David asks…

I want to find juicy plans 4 carpenter projects?

I work as a union carpenter, and often make job built projects out of dementional lumber and plywood. I like to add to my repretrar any fast, solid and highly resourcefull designs or techniques. for a job built; door or window box out (buck) saw horse, blueprint stand, dog house, electrician box, benches, coffee table, miter box, templeate developments, storage bins coat rack, tool box, marksing guage, cumpus, party tray. also any techniques for radius, ellispes, gussets, push sticks, knot tying, rigging, books and especially sign language. I know this is a very broad subject and there are many things out there but if you know of spacifics that have help you please let know.

Dusty answers:

Go to google, type in ,”woodworking”

Richard asks…

What’s the best tool to cut round corners or semi circles with wood?

I’m new to this carpentering thing but I’m gonna give it a shot. My main concern is cutting round or circular end or edges. I heard of a jigsaw knife but is there something better? Also do you just paint wood or do you have to put a finish on it first? All comments will help thanks everyone.

Dusty answers:

Not entirely sure what you are asking ,

to round the square corners of a flat piece of wood looking down at it – jig saw, or sander

the actual edge top and bottom -router or sander

paint wood indoors or outdoors good practice to prime first then paint, exterior more important to prime, indoors not so much, priming helps help keep no. Of coats down, Kilz primer or similar , water based

Maria asks…

Do you think the butler SAW the carpenters tool?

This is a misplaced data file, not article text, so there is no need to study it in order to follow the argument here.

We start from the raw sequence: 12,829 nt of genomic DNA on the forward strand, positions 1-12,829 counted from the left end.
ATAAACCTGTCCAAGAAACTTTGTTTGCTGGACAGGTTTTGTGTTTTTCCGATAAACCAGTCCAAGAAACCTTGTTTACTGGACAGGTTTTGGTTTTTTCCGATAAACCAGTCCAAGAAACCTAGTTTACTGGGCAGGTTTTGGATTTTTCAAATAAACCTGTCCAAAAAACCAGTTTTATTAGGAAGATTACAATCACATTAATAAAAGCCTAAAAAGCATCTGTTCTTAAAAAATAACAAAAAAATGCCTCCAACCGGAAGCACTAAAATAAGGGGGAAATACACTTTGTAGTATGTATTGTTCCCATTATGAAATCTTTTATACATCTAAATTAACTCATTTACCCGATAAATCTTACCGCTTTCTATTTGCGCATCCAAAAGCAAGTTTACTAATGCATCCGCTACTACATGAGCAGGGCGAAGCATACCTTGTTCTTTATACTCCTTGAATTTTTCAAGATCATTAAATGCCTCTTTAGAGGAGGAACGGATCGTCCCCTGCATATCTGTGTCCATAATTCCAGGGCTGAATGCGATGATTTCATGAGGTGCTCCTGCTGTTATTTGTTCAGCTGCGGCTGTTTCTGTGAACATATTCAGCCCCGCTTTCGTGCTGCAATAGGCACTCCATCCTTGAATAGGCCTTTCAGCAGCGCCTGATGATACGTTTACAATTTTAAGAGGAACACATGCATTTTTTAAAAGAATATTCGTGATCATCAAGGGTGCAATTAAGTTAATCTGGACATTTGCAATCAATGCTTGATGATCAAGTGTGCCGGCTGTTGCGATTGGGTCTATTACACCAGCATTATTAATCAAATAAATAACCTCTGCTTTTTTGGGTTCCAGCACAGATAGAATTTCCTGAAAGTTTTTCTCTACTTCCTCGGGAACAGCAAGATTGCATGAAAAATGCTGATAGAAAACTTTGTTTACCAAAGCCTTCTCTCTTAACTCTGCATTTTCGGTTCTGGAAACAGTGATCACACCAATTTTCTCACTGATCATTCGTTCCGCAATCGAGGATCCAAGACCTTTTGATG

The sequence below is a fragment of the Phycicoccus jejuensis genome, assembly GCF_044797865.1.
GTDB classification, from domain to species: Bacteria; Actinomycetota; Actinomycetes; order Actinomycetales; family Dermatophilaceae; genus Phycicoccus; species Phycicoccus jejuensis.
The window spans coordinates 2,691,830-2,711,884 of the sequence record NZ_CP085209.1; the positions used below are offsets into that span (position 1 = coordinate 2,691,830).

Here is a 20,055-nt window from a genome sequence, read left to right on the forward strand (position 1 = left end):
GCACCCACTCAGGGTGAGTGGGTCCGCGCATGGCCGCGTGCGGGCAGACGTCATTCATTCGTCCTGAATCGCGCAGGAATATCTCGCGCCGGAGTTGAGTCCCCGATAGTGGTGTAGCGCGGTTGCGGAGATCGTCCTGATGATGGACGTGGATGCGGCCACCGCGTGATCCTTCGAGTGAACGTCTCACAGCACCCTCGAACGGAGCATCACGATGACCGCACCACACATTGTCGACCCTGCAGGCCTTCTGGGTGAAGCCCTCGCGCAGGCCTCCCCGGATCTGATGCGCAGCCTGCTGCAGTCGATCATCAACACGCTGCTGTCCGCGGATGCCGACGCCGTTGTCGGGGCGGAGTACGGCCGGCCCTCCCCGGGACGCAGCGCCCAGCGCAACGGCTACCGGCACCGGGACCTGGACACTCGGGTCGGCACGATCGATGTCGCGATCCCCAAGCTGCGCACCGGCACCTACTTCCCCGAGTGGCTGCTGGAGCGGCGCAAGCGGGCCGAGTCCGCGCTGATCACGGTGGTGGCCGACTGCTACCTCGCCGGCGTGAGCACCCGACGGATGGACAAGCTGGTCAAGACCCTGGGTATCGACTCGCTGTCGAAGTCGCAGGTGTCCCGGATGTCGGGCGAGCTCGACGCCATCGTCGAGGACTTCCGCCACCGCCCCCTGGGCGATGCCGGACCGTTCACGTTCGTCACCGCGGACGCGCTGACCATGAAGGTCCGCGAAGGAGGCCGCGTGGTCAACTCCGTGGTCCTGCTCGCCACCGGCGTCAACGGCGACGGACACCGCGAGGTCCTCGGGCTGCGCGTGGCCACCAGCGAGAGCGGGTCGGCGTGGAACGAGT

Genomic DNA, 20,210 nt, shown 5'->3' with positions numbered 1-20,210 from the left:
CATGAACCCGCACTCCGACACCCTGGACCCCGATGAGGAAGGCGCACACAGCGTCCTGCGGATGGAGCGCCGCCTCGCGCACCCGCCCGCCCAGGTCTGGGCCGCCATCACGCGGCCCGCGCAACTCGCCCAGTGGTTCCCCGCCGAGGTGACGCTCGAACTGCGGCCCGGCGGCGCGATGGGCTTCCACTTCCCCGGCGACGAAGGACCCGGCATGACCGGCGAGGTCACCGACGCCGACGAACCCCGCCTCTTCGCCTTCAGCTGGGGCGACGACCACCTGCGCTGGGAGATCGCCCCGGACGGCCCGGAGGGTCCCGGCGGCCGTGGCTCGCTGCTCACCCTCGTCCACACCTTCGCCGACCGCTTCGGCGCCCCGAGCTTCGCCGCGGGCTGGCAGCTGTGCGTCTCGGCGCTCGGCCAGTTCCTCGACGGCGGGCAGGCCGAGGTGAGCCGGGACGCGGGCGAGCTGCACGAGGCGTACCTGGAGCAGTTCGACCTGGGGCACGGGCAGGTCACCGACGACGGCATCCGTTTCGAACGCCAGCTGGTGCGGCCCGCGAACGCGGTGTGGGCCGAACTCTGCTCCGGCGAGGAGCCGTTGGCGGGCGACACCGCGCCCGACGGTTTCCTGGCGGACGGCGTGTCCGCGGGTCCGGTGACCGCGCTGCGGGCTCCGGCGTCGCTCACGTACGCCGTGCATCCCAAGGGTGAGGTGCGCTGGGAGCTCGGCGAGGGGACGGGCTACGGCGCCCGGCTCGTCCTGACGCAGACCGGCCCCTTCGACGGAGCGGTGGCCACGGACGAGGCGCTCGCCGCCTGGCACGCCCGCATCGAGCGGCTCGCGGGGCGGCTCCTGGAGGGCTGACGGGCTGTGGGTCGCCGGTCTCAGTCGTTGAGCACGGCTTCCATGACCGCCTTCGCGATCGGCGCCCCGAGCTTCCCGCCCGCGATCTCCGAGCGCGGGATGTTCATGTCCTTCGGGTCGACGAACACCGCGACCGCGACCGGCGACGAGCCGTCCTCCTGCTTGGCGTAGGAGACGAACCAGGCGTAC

Dusty answers:

I wood think so

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Mark asks…

Extension cord help, what’s an Amp anyway???

My garage is wired with 20 A dedicated outlets which I use for my woodworking tools. I am not a genius when it comes to electrical stuff, but I heard that having 20A dedicated outlets is good, even my table saw manufacturer says that the saw is rated at 15A, but having a 20A outlet is better. Does this mean that the saw can draw 20A? My question is about extension cords. I haven’t seen any that are rated at 20A. so can I not use a regular 15A rated extension cord for my tools? I wanted to get an extension cord and run a shop vac and my table saw at the same time. am I going to fry the cord or damage my tools or blow the breaker? What kind of cords should I buy, it doesn’t have to be long (< 25’). Any detailed explanation as to the “why” would be helpful, thanks.

Dusty answers:

Electricity can be compared to a water pipe…..higher pressure is like higher voltage, it will puncture though an insulater easier, like 9 volts will not poke though your skin but 120 volts will …. Amps is like the volume of water , like 10 amps being a half-inch water pipe and a hundred amps being a 2 inch pipe……that’s where the similarities end…. Amps create heat that melt the insulation on a wire if overloaded….. You need to look around more, there are 12 gauge extension cords, which is rated for the 20 amps…. Your breaker may trip with both pieces of equipment running, if so, see if you can find a different circuit for the shop vac.

The cord would melt if used for prolonged periods at a time, and your saw will not draw 20 amps, as far as damaging the equipment, not likely but why take a chance.

A 14 awg (gauge) COPPER wire extension cord (not aluminum) can be used for short duty cycles (short being 2 or 3 minutes max) but for a continuous duty, you definitely want the larger wire. When using the smaller gauge wire do not coil it up on the floor when in use, this will create more heat, but lay it on the cool cement floor and it will be OK.